April 4–10, 2016
LaToya Jordan is the author of the chapbook Thick-Skinned Sugar (Finishing Line Press). Her poetry has appeared in Mobius: The Journal for Social Change, MiPOesias, Radius and Mom Egg Review. She received an MFA in Creative Writing from Antioch University–Los Angeles.
Author photo by Nisha Sondhe
White sashes embroidered
with gold letters
showcase our locations:
Bottom of the East River
Abandoned Lot Southwest of Philly
Burnt House in North Carolina
Buried in a Park in Seattle
Last year’s winner pins
the crown to my head.
From Miss Ditch in Ashland County
to Miss Missing.
Mascara tears and black eyes
There she is, Miss Missing.
You probably saw my college graduation
photo on the news and in the papers.
All-American face and form. Flawless skin
now dressed in tiny red mouths
trapped in rigor mortis screams.
I pray for someone to hear
our remains. We sing a raspy song,
reenactment of last breaths
to welcome the new pageant girls.
The newest sisters of our piecemeal gang
include the one with fingerprint tattoos,
a girl who carries her head like a purse,
and the woman whose baby trails behind her,
still connected by the umbilical cord.
The girls add pushpins to the map
on the wall backstage. X marks the spot.
A rainbow of pins, thousands of them
crisscross with our limbs
like cross country railroad tracks.
Find any of the other contestants,
Miss Landfill Los Angeles or
Miss Abandoned Car in Brooklyn,
and I bet that beneath brown decomposing skin,
their bones are as pale white as mine.
–Originally published in Radius, November 2014.
Tell us about the making of this poem.
At the time that I wrote this, I was working on a series of poems about women. I came across an article about missing women of color whose cases weren’t covered as much in the media as missing white women. That’s how I learned about “Missing White Women Syndrome”—where the media focuses more on the stories of young and pretty white women. I originally wrote this from the point of view of a missing woman of color but then decided to write it from the point of view of a missing white woman because she’d be the one with the larger platform, with more media coverage; she’d be the one that could spread the message that all of the missing women are important.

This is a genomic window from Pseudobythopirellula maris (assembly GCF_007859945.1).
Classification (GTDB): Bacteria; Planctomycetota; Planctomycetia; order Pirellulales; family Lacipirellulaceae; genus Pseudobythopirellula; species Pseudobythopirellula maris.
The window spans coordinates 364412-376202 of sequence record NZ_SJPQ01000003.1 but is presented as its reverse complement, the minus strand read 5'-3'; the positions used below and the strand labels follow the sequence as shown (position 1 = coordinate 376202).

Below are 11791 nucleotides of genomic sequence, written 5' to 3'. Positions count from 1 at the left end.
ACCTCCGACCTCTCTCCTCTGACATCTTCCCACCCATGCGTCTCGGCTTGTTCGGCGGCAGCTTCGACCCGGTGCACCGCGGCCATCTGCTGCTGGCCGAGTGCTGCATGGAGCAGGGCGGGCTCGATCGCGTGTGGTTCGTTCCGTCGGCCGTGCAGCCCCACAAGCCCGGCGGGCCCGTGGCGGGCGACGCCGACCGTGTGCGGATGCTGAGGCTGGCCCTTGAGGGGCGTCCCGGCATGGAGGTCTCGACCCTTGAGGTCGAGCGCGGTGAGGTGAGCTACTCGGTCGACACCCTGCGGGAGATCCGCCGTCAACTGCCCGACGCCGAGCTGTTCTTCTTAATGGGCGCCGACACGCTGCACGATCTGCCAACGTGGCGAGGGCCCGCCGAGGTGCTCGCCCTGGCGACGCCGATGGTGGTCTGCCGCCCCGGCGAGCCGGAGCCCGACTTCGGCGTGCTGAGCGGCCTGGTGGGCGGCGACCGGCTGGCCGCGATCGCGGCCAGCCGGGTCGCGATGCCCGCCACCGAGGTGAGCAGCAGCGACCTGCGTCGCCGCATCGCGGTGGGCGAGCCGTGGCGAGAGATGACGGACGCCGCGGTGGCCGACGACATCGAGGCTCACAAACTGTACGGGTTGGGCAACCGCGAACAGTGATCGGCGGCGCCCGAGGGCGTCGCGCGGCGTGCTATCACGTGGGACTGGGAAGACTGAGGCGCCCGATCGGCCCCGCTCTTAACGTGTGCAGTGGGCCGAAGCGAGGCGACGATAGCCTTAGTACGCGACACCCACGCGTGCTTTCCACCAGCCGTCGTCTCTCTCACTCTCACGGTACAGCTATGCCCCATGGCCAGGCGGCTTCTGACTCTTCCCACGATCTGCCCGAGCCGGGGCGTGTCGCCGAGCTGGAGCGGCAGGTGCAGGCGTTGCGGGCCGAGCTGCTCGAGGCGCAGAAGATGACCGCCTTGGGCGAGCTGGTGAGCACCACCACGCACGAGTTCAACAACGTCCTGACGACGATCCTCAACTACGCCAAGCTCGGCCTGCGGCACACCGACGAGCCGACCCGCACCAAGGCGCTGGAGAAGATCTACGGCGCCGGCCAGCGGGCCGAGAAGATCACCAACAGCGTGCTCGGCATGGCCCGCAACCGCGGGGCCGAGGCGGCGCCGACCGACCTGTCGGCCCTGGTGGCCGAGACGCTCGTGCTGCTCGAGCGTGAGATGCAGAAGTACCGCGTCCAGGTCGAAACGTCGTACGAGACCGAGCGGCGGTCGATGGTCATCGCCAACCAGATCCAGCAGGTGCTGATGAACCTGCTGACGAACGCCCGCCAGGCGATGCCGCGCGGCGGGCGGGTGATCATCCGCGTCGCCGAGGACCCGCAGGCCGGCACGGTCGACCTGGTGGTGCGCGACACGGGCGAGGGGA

What are you working on right now?
For the past year and a half, I’ve been working on a magic realism novel about organ donation inspired by my mother donating her kidney to my brother. This novel is one of the toughest writing projects I’ve ever taken on. Though it’s overwhelming, it’s something I just have to do; one day the story popped into my head, and I haven’t been able to stop thinking about it since.
What’s a good day for you?
My daughter wakes up on time, and we don’t battle over getting her dressed and ready for school. We take the bus instead of an Uber (taken when running late). I drop her off at school and at the train station the B comes instead of the Q. The R train is running on schedule and I get a seat. The barista at Starbucks writes my name and order on my cup before I get to the register. No crises at work, just a day of writing and maybe some cake (we like cake in my department). I leave work while the sun’s still out. The platform for the A train isn’t six people deep. An A comes and there’s no stranger pressed up against my ass. I get home at a decent time and we grab pizza from Wheated, talk about our days and watch Jeopardy!. My husband puts my daughter to bed, and I get to catch up on HGTV or work on my novel.
What brought you to Brooklyn?
I was born here. “Representing BK to the fullest,” as Biggie once said.
Tell us about your neighborhood. How long have you lived there? What do you like about it? How is it changing? How does it compare to other neighborhoods or places you’ve lived?